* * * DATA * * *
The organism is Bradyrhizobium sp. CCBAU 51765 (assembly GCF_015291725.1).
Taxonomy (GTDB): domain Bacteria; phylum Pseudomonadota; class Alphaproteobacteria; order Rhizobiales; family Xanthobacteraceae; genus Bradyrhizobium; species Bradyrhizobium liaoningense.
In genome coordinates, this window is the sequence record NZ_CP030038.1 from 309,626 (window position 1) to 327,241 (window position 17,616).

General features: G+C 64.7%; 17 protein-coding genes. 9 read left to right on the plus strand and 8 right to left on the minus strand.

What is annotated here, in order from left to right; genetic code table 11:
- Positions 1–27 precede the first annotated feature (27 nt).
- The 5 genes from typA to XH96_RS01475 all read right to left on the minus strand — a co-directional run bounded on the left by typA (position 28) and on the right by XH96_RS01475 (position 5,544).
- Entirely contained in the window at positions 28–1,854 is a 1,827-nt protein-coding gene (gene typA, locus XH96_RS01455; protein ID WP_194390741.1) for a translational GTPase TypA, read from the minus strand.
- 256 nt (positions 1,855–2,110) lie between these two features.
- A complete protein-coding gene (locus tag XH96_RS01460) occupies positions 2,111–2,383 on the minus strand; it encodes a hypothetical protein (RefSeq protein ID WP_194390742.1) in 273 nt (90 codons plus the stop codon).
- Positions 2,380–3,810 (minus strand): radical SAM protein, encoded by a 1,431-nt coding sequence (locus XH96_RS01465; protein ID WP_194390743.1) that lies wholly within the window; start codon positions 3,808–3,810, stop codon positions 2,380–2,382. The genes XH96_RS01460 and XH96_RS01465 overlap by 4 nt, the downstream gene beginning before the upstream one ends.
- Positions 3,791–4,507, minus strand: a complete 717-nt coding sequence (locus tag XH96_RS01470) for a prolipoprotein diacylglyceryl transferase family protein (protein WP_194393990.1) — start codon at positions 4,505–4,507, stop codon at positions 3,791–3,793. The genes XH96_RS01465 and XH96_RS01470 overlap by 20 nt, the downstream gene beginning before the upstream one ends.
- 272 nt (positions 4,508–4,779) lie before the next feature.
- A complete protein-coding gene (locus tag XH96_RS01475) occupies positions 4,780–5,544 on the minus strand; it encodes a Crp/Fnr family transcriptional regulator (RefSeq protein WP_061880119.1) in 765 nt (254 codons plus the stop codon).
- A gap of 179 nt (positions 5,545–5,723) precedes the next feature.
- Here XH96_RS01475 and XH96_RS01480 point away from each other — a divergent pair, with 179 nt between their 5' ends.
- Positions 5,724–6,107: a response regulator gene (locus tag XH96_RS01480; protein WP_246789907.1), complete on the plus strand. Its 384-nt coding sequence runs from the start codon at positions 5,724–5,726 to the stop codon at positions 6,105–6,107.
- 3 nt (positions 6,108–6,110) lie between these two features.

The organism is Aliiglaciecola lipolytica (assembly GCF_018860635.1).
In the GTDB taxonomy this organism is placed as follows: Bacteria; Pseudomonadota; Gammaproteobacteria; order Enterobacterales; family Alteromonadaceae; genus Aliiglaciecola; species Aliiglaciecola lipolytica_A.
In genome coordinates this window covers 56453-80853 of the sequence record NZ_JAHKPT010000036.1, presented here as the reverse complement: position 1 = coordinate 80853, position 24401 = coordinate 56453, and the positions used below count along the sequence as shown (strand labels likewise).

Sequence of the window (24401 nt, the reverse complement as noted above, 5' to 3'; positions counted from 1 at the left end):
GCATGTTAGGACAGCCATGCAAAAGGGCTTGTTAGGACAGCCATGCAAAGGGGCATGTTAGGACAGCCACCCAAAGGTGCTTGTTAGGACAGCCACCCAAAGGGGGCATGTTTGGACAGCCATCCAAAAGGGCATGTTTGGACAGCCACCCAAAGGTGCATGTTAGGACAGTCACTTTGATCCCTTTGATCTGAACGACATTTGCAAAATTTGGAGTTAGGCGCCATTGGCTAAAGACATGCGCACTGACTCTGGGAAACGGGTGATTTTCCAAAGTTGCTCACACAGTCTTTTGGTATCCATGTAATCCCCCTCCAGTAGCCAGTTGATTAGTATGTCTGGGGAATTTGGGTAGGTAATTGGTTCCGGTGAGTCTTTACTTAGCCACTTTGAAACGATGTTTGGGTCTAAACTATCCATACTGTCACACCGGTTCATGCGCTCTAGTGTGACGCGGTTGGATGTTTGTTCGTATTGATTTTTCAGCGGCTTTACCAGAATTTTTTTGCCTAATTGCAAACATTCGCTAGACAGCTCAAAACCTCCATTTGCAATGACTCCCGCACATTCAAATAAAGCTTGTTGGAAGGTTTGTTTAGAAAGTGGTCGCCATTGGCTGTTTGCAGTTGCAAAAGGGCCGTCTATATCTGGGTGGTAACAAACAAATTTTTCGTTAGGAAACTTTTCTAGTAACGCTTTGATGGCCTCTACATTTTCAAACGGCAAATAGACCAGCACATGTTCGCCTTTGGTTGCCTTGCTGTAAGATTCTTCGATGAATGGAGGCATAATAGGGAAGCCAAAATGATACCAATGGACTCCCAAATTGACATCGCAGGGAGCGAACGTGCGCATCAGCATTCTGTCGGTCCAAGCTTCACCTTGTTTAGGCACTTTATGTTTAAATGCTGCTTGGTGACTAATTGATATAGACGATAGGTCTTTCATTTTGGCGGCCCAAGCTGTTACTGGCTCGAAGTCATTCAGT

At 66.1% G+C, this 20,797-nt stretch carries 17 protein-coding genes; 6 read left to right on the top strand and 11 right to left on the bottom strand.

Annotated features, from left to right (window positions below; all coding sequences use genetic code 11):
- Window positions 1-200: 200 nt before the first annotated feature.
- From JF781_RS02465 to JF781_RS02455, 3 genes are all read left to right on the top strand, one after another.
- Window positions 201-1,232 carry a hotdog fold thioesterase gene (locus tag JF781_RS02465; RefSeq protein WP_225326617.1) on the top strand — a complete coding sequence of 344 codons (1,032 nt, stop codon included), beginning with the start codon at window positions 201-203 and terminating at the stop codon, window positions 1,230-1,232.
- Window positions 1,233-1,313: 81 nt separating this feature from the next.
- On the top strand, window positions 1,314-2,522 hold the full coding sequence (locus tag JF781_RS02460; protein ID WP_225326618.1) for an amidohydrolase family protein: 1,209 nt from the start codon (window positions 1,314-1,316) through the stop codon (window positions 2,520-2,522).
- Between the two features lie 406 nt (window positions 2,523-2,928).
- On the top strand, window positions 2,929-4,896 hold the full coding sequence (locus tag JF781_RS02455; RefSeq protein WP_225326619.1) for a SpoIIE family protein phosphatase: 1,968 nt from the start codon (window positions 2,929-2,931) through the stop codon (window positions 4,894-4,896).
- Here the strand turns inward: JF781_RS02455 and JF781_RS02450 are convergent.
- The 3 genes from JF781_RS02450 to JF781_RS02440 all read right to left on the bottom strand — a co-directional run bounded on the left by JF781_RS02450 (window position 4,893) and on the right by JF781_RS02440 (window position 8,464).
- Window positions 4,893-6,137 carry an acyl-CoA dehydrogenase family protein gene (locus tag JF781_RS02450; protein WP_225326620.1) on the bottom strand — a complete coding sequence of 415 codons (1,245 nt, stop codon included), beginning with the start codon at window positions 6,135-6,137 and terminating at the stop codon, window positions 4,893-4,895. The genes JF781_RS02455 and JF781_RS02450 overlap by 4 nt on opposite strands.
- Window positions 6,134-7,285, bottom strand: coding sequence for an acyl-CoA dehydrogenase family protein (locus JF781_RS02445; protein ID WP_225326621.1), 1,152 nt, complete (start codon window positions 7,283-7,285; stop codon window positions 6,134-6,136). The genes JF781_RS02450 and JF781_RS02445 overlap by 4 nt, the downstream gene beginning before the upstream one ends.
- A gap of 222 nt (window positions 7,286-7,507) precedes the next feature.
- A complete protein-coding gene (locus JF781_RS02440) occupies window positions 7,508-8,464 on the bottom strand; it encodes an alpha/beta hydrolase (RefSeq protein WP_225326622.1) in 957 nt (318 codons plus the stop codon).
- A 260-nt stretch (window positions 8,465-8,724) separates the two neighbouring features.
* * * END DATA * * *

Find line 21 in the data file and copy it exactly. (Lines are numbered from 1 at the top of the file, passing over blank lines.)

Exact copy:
In genome coordinates this window covers 56453-80853 of the sequence record NZ_JAHKPT010000036.1, presented here as the reverse complement: position 1 = coordinate 80853, position 24401 = coordinate 56453, and the positions used below count along the sequence as shown (strand labels likewise).